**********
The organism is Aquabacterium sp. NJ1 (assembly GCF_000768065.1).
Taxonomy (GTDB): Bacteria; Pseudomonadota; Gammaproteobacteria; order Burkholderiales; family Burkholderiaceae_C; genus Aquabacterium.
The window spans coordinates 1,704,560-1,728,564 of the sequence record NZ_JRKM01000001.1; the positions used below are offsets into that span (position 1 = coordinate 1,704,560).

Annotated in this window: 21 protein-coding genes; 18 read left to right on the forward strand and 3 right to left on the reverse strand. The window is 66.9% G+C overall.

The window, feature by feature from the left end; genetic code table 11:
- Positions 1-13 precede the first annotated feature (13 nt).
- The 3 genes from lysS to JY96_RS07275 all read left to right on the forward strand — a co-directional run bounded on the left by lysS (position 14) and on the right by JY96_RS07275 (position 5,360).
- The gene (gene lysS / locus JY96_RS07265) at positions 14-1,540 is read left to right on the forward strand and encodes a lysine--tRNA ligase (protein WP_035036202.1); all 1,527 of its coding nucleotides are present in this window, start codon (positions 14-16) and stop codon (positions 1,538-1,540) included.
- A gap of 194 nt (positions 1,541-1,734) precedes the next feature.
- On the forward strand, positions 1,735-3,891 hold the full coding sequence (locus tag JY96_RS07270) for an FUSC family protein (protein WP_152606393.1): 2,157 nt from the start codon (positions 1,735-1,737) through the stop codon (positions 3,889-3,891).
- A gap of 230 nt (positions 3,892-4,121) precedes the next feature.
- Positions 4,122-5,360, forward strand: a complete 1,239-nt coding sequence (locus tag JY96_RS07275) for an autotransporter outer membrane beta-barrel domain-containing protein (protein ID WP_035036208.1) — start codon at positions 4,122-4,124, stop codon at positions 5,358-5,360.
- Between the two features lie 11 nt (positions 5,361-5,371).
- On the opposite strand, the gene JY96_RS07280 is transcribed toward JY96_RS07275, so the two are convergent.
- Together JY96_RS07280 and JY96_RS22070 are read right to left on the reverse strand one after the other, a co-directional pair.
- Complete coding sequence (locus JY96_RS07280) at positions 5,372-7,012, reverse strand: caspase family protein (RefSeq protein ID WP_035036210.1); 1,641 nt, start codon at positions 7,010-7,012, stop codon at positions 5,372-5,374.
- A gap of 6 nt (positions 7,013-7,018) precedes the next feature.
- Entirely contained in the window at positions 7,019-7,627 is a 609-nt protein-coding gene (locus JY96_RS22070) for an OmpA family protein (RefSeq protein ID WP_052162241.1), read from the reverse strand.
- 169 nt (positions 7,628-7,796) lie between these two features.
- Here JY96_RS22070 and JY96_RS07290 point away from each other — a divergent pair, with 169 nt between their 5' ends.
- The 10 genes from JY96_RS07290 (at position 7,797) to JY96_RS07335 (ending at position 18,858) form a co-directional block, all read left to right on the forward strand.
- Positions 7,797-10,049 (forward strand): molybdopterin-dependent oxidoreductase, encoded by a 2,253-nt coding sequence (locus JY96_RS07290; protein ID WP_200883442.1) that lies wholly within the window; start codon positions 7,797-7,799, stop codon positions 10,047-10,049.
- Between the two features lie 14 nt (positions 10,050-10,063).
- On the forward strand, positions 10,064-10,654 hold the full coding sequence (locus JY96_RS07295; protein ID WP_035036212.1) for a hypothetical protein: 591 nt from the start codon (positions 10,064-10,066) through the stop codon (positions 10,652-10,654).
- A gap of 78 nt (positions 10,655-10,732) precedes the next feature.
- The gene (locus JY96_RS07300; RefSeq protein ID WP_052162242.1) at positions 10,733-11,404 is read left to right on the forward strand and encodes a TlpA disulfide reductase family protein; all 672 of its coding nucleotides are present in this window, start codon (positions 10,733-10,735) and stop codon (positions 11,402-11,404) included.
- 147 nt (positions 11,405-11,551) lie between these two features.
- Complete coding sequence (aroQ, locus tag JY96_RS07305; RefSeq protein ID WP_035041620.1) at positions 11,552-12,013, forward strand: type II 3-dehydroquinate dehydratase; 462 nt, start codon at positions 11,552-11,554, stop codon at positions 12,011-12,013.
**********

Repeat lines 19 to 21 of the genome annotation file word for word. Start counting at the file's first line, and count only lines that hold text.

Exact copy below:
- 169 nt (positions 7,628-7,796) lie between these two features.
- Here JY96_RS22070 and JY96_RS07290 point away from each other — a divergent pair, with 169 nt between their 5' ends.
- The 10 genes from JY96_RS07290 (at position 7,797) to JY96_RS07335 (ending at position 18,858) form a co-directional block, all read left to right on the forward strand.